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Shop Asscher Cut Diamonds
Asscher cuts look similar to emerald shapes but are more square-shaped rather than rectangular. Asscher cuts are sophisticated, square-shaped diamond cuts with X-shaped facets that run from their corners to their center culet. This style of diamond has a vintage flair and gives a subtle, soft glow. They feature step-cut facets like an emerald-cut diamond, giving a different type of sparkle with light bouncing off each parallel cut. The shape symbolizes vintage glamour and has an Art Deco vibe.
So, where did this type of cut come from? Asscher cut diamonds get their name from the Royal Asscher Diamond Company, which was a jewel company in the Netherlands. The Asscher cut was created in 1902 to retain carat weight and featured 58 step-cut facets. When the patent expired in the 1940s, other jewelers were allowed to use this cut.
In 1999, the Royal Asscher Cut debuted as a variation of the original Asscher cut. It was designed as a tribute to the original, but also made a few upgrades. The updated design included eight additional facets to each diamond half (so an additional 16 facets), which added more brilliance. The updated design also features narrower facets than the original Asscher.
At first glance, some confuse Asscher diamonds with princess cut diamonds because they both have square shapes. However, if you look closer, you’ll see the precise step cuts in Asscher cuts. They also have cropped corners, unlike princess diamonds. Other folks might confuse square-shaped emerald cut diamonds with Asschers, but these two are also different. Emerald cut diamonds have their corners pointed or slightly clipped, and Asscher cut diamonds are squares with cut corners nearly resembling an octagon. It’s also important to note that Asscher cuts are rare – generally, only 2% of the diamonds cut are Asscher cuts.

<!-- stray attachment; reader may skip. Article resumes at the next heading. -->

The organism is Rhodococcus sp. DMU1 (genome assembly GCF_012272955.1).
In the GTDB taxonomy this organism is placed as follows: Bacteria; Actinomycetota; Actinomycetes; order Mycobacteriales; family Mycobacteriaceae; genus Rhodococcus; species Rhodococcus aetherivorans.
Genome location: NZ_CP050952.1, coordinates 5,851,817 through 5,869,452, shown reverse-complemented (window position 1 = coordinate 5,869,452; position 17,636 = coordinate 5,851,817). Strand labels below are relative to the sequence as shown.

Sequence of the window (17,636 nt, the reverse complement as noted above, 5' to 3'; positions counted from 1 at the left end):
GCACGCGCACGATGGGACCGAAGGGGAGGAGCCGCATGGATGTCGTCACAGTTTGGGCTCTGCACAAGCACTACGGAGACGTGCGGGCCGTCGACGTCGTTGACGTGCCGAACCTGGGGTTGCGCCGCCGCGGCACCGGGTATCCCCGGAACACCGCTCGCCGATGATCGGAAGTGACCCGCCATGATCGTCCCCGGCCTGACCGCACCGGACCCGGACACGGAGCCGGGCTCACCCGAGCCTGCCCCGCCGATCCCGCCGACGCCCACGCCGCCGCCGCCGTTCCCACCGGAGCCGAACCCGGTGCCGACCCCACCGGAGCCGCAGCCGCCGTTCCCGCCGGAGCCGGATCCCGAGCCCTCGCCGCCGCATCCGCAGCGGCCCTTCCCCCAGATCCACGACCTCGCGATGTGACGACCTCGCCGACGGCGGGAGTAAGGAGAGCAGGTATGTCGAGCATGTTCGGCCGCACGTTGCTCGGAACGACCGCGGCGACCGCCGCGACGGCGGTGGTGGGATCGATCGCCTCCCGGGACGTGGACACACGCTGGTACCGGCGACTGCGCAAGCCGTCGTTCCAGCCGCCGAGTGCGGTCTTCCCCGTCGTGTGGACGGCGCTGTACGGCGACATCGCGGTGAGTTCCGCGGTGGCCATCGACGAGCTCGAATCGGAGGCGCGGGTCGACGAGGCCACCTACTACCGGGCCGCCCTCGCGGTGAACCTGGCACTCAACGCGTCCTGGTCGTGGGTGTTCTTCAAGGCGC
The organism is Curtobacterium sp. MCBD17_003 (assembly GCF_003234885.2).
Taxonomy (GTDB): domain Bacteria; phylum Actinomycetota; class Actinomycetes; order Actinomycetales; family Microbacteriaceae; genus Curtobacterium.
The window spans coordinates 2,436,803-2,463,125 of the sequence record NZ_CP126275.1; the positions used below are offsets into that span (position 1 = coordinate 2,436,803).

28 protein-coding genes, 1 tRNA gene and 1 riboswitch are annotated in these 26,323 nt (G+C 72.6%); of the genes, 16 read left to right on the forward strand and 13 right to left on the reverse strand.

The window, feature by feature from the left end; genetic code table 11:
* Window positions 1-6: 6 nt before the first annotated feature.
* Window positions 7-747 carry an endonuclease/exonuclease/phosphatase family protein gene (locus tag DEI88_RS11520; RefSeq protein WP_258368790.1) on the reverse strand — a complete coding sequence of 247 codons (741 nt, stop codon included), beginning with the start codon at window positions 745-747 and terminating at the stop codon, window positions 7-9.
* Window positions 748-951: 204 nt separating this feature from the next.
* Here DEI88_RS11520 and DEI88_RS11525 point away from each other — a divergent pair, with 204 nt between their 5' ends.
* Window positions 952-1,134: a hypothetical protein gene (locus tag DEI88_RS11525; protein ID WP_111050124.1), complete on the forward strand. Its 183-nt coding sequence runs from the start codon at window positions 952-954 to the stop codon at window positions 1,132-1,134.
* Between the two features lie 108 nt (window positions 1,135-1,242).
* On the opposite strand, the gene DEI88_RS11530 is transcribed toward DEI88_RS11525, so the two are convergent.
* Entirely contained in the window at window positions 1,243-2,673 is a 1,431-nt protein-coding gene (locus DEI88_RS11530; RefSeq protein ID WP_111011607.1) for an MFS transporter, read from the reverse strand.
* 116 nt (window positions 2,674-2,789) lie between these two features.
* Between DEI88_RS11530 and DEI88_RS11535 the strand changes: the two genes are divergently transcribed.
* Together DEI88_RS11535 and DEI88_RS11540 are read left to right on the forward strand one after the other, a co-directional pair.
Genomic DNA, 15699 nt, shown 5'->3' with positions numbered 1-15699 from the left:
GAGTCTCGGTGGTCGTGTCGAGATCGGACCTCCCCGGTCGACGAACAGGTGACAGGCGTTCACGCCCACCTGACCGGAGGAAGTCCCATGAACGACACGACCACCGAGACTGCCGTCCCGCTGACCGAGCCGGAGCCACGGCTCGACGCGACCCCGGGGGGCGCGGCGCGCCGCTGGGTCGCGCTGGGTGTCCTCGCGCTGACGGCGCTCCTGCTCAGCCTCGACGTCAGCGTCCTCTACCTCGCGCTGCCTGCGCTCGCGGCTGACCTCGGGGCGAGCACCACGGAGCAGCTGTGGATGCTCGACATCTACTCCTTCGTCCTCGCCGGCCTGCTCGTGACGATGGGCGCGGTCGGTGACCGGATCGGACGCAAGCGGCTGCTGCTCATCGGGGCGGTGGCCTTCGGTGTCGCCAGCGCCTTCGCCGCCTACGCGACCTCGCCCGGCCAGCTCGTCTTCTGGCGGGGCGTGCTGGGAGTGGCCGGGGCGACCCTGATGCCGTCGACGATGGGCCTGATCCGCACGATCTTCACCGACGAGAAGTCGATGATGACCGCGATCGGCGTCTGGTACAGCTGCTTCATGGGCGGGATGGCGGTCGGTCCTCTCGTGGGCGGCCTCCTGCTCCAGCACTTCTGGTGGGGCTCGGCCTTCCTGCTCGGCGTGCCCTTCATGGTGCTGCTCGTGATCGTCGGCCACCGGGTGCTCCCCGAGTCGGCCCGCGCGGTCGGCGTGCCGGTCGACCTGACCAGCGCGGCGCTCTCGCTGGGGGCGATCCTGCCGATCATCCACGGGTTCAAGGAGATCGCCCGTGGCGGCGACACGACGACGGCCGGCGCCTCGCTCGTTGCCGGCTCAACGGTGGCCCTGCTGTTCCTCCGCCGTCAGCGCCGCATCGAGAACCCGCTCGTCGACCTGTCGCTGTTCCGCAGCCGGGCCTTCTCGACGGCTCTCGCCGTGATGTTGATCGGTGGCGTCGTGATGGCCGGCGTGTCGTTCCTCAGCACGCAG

Now that you know the ins and outs of the cut, let’s see how this gorgeous cut is used in engagement rings. Asscher cuts have a vintage look, so they fit well in any setting with a vintage feel. With Clarity has nearly 100 dazzling settings for Asscher stones that vary from simple to intricate. Asscher cuts are eye-catching, so they look great when they’re the focal point of the ring, such as a three-stone ring, a pavé band, or a split shank. Asscher center stones also look stunning when paired with baguette side stones because of the step-cut variations. Once you select the perfect setting, you can choose your favorite metal (platinum, 14K, or 18K yellow, rose, or white gold). Finally, select a stunning Asscher to complete your ring and prepare to be wowed.
How did the Asscher cut diamond originate?
The Asscher cut originated in 1902 from the Royal Asscher Diamond Company, and was designed to keep as much of the carat weight as the diamond was cut. Other jewelers began using the cut once the patent expired in the 1940s. In 1999, the Royal Asscher debuted as a nod to the previous Asscher cut. It added 16 facets and made all of the facets narrower.
What kind of settings complement Asscher cut diamonds?
Asscher diamonds look amazing in a variety of settings. Some popular styles include halo, three-stone rings, and settings with a vintage feel. You can’t go wrong seeing a classic solitaire with an Asscher lab diamond as the focal point or even a pavé band if you’re looking for additional sparkle.
Are Asscher cut diamonds suitable for lab grown diamond engagement rings?
Asscher cut diamonds look spectacular with lab grown diamond engagement rings. You can’t tell the difference between lab grown and natural diamonds with your naked eye, so all the diamonds in your ring will glitter and shine. The type of diamonds you choose comes down to your personal preferences – all types of diamonds are durable, strong, and beautiful.
Can an Asscher cut diamond be re-cut?
If a diamond is damaged, a cutter can re-cut it. It depends on how big the stone is originally. It’s important to remember that Asscher is a step cut for the re-cutting process and would likely not be able to transform into a radiant cut without losing a lot of carat weight. For specific re-cutting questions, reach out to a professional jeweler.
What is the difference between an Asscher cut and a square emerald cut?
Emerald and Asscher cut diamonds are both step-cut diamonds, so they have rectangular facets. However, emerald cut diamonds have their corners either slightly pointed or clipped and Asscher cut diamonds are squares with cut corners that look like an octagon.
Are there recommended color and clarity grades for Asscher cut diamonds?
The plain, broad, parallel facets on an Asscher cut let you peer into the stone, which means you can clearly see the clarity and color. It’s recommended to look for a VS2 clarity and a diamond color of at least I or better.